Monday, November 20, 2017
It’s Time for Americans to Become Social Capitalists
By Eric L. Wattree Sr. (Columnist)
Published September 25, 2008

So here they come–all the corporate fascists, hat-in-hand, wanting the American taxpayer to bail them out. These, the very same arrogant, and compassionless social terrorists who demonized as "socialist" anyone who even implied that maybe a crumb should be set aside for the poor or middle class. "Let the market work. Free us from the nuisance of social protectionism, and we'll make America great!" But now that their greedy excesses have worked against them, all of a sudden socialism is not all that bad-and looking better with every day that passes–as long as we remember to privatize the profit, and socialize loss.

Yes–here they come en mass before the great unwashed, the American taxpayer, and without a bit of shame, ask for 700 billion dollars as casually as kid asking for a candy bar. And beyond that, they tell us that this is a must that we accommodate them–and immediately!–if we hope to save ourselves. They tell us that we can't even afford the luxury of thinking about it, because time is of the essence. But while they insists that there's no time to waste, maybe this financial crisis is a blessing in disguise, because it gives the American taxpayer a rare opportunity to leverage his economic clout.

The business community has preached ad nauseam the evils of helping the poor and suffering–"it's a socialist concept, and un-American!" So if it's bad for us, it's certainly just as bad for them. Thus, maybe it's time for the American people to become capitalists–social capitalist. After all, money is a commodity, so why should the American taxpayer simply hand over 700 billion dollars for free-the banking community certainly doesn't. When the average American is in a financial pinch, the banks don't just give us money, they make us pay for it-dearly. So why shouldn't we?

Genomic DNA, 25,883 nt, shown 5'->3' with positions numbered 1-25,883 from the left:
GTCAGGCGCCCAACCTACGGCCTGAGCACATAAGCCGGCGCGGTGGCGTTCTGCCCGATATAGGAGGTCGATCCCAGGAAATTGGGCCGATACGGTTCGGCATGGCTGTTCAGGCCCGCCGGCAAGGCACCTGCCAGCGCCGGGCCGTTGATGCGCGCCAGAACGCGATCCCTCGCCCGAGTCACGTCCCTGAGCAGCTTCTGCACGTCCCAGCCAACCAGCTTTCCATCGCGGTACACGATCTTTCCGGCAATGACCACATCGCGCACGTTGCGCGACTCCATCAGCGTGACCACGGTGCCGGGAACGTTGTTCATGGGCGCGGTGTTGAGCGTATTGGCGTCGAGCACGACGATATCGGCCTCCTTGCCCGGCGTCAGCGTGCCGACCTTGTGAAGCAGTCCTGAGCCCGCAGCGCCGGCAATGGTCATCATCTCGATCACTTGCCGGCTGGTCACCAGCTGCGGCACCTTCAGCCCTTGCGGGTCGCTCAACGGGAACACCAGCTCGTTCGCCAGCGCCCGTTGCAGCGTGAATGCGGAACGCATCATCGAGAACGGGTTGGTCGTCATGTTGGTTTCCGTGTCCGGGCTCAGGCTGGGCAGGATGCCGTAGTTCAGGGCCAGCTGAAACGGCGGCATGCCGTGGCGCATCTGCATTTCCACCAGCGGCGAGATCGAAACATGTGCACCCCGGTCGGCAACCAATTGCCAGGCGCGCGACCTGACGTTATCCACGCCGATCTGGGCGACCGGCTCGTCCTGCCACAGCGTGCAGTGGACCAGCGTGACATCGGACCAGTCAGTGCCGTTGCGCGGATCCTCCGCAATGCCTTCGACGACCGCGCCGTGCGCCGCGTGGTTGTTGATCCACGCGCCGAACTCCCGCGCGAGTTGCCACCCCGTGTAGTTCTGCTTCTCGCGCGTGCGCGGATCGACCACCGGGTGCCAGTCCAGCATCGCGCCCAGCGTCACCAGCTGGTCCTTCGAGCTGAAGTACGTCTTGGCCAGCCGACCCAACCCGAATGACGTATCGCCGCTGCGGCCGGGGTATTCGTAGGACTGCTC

Maybe we should give them an open-ended loan at the prevailing rate. Then they can pay off the loan by setting up a trust fund in which the banking community must contribute a percentage (to be determined) of their annual gross profits. The American people could then use that money to help subsidize social security, child healthcare, and other programs that benefit the American people. In that way, since it is a simple business transaction, we can both benefit the American people, and avoid the "evils" of what the business community has demonized as socialism. It'll be capitalism at its best.

In addition, as part of the formula that determines how much of their profits must go into this trust fund, we should take into account the minimum wage, the cost of living, and the level of disparity between the average worker and the compensation of top tier corporate executives (after all, if a corporation can afford to pay its CEO an exorbitant salary and benefits, it should also be able to contribute more towards its public debt).